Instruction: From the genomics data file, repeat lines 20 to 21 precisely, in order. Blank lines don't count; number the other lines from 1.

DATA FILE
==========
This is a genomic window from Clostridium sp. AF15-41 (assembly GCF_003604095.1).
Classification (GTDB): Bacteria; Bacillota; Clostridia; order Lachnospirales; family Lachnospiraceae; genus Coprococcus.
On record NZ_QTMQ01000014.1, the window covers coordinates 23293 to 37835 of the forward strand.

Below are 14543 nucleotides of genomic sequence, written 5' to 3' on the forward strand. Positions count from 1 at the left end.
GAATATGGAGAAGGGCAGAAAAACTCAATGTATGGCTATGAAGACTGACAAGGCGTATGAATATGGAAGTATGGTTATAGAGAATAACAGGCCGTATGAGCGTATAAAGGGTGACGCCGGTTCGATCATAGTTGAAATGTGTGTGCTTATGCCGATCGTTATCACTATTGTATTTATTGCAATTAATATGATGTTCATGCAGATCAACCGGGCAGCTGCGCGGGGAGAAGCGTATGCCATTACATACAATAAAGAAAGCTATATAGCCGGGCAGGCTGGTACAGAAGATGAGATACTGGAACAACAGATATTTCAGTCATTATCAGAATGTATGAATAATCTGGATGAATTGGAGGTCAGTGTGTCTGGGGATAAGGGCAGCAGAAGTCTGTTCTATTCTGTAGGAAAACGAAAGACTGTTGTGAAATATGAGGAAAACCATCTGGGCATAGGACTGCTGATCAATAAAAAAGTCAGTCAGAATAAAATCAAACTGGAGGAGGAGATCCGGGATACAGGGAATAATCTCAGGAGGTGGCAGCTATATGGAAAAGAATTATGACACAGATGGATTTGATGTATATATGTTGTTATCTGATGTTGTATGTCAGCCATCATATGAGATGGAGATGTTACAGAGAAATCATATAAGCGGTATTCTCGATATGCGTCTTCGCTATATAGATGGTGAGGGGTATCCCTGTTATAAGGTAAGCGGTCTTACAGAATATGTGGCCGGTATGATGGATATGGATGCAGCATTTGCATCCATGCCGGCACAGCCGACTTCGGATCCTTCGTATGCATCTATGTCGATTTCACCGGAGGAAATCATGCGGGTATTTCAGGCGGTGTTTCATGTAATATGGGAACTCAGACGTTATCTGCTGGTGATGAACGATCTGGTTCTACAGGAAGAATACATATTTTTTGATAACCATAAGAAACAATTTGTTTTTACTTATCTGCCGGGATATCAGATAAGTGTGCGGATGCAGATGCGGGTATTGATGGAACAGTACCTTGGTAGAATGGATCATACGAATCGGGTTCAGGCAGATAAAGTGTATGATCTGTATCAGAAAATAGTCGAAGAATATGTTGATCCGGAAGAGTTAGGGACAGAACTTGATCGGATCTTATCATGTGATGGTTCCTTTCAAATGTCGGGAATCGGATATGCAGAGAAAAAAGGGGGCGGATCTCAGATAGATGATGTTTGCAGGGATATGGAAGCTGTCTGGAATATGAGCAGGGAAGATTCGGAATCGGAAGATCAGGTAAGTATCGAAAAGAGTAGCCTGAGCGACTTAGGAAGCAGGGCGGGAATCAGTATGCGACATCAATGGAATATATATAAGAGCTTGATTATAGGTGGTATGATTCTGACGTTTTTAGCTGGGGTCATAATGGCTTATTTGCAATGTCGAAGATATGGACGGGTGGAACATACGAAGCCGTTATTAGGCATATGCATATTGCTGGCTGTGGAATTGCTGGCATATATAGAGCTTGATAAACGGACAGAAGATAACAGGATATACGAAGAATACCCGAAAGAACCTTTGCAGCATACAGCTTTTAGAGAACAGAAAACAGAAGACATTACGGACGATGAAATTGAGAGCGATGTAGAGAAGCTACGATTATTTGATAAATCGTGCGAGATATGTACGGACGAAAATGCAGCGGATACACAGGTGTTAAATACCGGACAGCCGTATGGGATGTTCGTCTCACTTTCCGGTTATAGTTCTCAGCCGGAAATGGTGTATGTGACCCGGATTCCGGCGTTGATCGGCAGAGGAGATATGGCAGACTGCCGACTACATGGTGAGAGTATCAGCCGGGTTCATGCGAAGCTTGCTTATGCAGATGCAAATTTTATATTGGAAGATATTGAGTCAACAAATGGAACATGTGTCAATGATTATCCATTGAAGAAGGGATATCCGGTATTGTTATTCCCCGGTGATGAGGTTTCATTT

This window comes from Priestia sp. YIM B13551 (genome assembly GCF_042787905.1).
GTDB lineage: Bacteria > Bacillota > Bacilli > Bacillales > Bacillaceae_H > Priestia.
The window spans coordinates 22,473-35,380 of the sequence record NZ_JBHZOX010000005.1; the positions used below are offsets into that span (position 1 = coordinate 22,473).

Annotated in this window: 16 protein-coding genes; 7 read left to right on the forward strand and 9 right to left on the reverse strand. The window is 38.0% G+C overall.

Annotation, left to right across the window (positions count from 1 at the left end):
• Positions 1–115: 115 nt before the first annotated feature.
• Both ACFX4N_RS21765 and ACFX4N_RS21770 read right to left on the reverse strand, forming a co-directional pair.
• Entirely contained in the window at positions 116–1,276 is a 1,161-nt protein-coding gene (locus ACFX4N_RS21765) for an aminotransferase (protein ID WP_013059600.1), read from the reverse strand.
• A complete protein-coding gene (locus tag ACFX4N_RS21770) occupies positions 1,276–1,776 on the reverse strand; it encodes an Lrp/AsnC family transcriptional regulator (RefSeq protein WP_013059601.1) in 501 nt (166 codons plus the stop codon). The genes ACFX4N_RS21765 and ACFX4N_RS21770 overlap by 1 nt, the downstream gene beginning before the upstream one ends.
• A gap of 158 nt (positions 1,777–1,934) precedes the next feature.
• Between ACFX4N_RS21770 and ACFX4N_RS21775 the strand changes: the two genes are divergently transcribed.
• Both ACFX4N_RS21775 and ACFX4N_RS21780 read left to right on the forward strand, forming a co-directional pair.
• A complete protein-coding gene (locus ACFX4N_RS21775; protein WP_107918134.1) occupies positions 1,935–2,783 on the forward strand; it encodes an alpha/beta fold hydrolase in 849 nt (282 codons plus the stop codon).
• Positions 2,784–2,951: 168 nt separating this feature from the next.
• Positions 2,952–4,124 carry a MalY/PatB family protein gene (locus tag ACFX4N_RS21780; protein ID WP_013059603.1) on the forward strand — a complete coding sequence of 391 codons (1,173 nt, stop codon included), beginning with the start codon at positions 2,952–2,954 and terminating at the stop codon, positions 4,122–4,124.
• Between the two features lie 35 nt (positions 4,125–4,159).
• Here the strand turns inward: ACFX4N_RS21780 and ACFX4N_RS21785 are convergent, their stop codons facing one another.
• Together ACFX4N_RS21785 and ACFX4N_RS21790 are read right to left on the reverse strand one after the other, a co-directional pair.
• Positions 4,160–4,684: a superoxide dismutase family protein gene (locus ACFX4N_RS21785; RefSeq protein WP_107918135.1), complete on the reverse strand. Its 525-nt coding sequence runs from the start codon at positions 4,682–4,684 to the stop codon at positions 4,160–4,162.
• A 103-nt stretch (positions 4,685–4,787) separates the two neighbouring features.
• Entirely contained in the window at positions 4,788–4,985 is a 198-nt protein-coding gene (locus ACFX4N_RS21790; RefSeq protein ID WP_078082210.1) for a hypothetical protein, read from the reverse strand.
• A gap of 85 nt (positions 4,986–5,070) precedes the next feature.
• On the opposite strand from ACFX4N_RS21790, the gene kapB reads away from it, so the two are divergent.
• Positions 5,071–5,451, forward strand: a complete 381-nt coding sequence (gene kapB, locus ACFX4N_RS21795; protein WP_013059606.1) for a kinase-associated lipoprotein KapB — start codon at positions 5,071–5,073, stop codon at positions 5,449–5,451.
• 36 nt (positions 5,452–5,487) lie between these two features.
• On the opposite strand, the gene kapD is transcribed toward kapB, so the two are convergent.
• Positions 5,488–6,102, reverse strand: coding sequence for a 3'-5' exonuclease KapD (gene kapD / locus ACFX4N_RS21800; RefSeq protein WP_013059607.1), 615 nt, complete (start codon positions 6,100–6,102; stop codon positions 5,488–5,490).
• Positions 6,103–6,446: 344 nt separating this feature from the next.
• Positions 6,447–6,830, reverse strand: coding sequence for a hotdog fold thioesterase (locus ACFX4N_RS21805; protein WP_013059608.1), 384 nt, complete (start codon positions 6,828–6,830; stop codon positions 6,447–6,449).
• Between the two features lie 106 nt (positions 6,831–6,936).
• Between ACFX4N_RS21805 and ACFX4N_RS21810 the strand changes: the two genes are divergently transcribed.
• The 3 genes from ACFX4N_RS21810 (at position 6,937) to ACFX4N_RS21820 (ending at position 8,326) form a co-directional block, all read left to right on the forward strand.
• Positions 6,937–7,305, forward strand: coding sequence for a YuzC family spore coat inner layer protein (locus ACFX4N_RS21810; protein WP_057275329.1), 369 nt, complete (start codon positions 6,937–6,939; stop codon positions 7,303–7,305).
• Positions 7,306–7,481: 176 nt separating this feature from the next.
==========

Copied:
• Positions 2,952–4,124 carry a MalY/PatB family protein gene (locus tag ACFX4N_RS21780; protein ID WP_013059603.1) on the forward strand — a complete coding sequence of 391 codons (1,173 nt, stop codon included), beginning with the start codon at positions 2,952–2,954 and terminating at the stop codon, positions 4,122–4,124.
• Between the two features lie 35 nt (positions 4,125–4,159).